Two days ago we had a visit (Yay!) from some very good friends that we met the last time we were down here in Costa Rica. The last time we saw them they had just moved down here to open a wedding photography business (her pictures are amazing) and moved with their 18 month daughter to live full time in paradise. We were able to catch up with them and they are doing great. It was so awesome to see people who really followed their own dream by bucking the traditional "American dream."
The Husband and I often talk about what it would be like to live down here. These conversations typically come up more in frequently during October-April while we are dealing with those hellish New England winters. When you are away and you imagine what it would be like to live down here we always have visions of the best part of our trips. The sun, the ocean, the sunsets, the local food. We discuss how unbelievably nice everyone and what a great experience it would be for the little man. While a vacation house is a more likely option than an actual move, whenever we do finally make it back to our little home away from home I remember just how hard it is to live down here.
While we are living in a developing world, our accommodations are much closer to that of the first world. They are not, however, anywhere near that of what would be considered "luxury" accommodations (which is exactly why we come here.) One likely wouldn't realize some of the challenges of living in a tropical jungle if you were only visiting for a week. Prior to our last few trips, we would come down for a week, have an amazing time, go home and dream about being back on the beach; your typical vacation. The thing is some of this changes when you are actually living here.
- It's hot. No shit right? You are living on an equator. Let me tell you, if you are not used to the heat, like us city folk, it can be extremely oppressive. Like omg I actually have to walk one block to get milk, I may die, I can't cool off, EVER, type of heat. On a typical day the air is about 90 add in some serious humidity and it's a lot like Texas in the Summer, except here it is every day. The fact that we bike or walk everywhere adds to just how hot you can be. Throw in a lack of AC (except in the bedrooms which we only use at night) and a 88 degree pool and you find that it is really hard to ever get relief.
- The bugs. Right now I have about 30 bug bites on my legs alone. It is to the point that I hardly even notice when I get bit, but at night I. JUST. CANT. STOP. ITCHING. It's not just the mosquitos, it's the Army ants, the spiders the size of the little man, the beetles, you name it we've got it.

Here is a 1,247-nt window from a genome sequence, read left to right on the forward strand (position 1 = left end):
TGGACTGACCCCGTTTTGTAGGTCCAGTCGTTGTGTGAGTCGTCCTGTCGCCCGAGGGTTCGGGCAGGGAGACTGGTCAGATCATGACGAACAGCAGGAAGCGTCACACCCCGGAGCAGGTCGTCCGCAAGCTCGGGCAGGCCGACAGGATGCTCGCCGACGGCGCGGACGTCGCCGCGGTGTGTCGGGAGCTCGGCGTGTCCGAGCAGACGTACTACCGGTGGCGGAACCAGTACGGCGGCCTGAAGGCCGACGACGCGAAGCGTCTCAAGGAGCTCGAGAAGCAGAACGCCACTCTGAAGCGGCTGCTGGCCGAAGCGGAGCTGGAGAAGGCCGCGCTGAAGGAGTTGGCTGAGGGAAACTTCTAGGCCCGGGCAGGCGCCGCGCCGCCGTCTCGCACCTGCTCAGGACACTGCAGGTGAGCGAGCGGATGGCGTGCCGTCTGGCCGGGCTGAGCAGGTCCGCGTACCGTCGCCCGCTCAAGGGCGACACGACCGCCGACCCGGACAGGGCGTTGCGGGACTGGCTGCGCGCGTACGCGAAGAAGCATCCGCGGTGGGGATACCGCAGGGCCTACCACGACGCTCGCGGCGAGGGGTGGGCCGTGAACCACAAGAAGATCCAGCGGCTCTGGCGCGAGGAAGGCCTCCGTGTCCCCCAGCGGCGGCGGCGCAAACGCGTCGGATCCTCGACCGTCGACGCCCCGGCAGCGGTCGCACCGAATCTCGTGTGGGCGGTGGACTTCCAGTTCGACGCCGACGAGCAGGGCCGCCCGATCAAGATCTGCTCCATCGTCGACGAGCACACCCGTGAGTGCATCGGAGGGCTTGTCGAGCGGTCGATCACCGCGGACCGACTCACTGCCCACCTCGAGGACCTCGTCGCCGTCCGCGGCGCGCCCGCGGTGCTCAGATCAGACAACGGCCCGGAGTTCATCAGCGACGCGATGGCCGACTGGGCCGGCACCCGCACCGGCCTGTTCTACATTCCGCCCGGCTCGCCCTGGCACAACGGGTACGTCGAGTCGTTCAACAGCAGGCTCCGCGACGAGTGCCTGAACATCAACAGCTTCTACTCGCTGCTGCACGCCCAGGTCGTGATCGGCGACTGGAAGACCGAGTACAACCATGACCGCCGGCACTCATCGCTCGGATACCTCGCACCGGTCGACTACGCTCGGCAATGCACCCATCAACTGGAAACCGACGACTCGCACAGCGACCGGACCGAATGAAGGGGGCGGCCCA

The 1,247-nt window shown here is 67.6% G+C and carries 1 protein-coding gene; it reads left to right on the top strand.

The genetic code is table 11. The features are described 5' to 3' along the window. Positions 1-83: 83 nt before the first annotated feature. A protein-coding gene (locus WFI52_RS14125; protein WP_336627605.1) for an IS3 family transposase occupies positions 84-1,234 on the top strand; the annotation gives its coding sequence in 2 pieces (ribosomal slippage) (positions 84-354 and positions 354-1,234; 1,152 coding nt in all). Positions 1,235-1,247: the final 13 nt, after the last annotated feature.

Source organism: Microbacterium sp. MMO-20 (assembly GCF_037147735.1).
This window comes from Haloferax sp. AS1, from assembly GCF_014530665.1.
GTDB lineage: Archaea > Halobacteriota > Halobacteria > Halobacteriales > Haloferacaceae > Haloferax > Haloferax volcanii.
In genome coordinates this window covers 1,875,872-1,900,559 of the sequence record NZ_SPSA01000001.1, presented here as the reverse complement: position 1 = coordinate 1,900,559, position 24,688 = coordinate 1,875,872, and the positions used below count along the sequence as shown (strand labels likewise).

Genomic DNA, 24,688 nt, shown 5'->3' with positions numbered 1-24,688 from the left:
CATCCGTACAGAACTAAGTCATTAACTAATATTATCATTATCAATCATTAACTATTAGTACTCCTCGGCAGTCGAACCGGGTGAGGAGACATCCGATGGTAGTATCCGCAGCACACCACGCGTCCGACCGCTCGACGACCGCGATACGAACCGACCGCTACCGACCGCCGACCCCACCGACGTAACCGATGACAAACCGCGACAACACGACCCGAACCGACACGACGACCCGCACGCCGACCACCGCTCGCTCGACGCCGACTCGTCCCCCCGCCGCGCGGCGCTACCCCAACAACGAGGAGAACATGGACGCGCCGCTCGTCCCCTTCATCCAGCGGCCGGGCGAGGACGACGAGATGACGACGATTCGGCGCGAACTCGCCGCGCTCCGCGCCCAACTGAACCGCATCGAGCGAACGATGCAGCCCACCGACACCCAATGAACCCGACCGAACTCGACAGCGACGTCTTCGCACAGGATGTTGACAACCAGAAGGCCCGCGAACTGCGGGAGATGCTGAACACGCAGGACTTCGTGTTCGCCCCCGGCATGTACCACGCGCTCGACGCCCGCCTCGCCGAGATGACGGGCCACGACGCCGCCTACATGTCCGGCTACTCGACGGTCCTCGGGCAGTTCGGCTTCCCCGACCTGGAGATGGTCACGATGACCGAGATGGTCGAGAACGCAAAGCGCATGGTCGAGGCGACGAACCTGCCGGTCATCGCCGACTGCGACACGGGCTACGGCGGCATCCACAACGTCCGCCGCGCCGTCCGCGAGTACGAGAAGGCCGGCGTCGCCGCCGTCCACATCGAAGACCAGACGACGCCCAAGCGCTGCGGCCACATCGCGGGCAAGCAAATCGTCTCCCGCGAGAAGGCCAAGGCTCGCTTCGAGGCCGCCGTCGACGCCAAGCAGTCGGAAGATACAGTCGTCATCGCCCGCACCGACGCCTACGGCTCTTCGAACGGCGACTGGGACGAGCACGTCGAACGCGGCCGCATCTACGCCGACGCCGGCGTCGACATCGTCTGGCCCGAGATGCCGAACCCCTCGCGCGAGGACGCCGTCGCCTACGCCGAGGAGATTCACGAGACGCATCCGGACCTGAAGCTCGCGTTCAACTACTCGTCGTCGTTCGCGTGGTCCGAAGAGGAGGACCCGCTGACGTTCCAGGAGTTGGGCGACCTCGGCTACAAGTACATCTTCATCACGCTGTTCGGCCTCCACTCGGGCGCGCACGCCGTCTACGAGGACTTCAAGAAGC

- Given the heat and the bugs it's really hard to feel clean. From the second you step out of the shower you start sweating. You are constantly covered in sand, and salt water, and chlorine, and sweat, did I mention the sweat? What I wouldn't give for a "real" shower.
- It is exhausting just living. Now we know why people down here only work from 9-12 and 1-4. It is really hard to make it through the day. Unless you are in an air conditioned building (of which there are 3) a person just can't make it all day in this type of heat. I forgot what it was like to be so tired. The little man feels it too and is sleeping a lot more than usual. I would imagine once you get better acclimated some of this would go away, but I have to think that the "Siesta" was created for a reason.
- The access to medical care. We are 2 hours from the nearest hospital. That two hours would have to assume we had a car, which we don't. I got an ear infection the first few days we were here and I had to wait a week for someone who was driving through to bring some ear drops. Last night the little man spiked a fever (I think he's cutting his molars) we just laid here hoping the tylenol would do the trick (it did) because had things gotten hairy we wouldn't have known what to do. No phone, no car, no 911. It's a scary thought.
- Kids are much harder to entertain. Sure the LM loves the beach and the pool, but we have to keep him out of the sun because it it too intense to be in all day. Therefore, we are spending a lot more time indoors (where it is really hot) trying to occupy a bored little boy. He is watching more TV than I would prefer, but just like us he too is so tired. When I ask the locals how their kids adjust they say that they don't, they are really bored also a lot of the time. It will really make me appreciate, when I get home, the park, the T, the play groups, did I mention the park? I think the little man will be pretty appreciative too.
I make this list not because I am complaining in any way. If you told me I could magically be transported back home or stay here for another week I would 100% chose to stay. In fact, things are actually getting easier the more we get used to it. Would I come back. Absolutely! In fact we are planning a trip for August. I know most new places take some adjusting, and like I said our friends are doing great. This trip has made me realize that as much as I love being here, I just don't think I could live down here.
Do they make a "permanent vacationer" status? Hmmm I'll have to look into that one.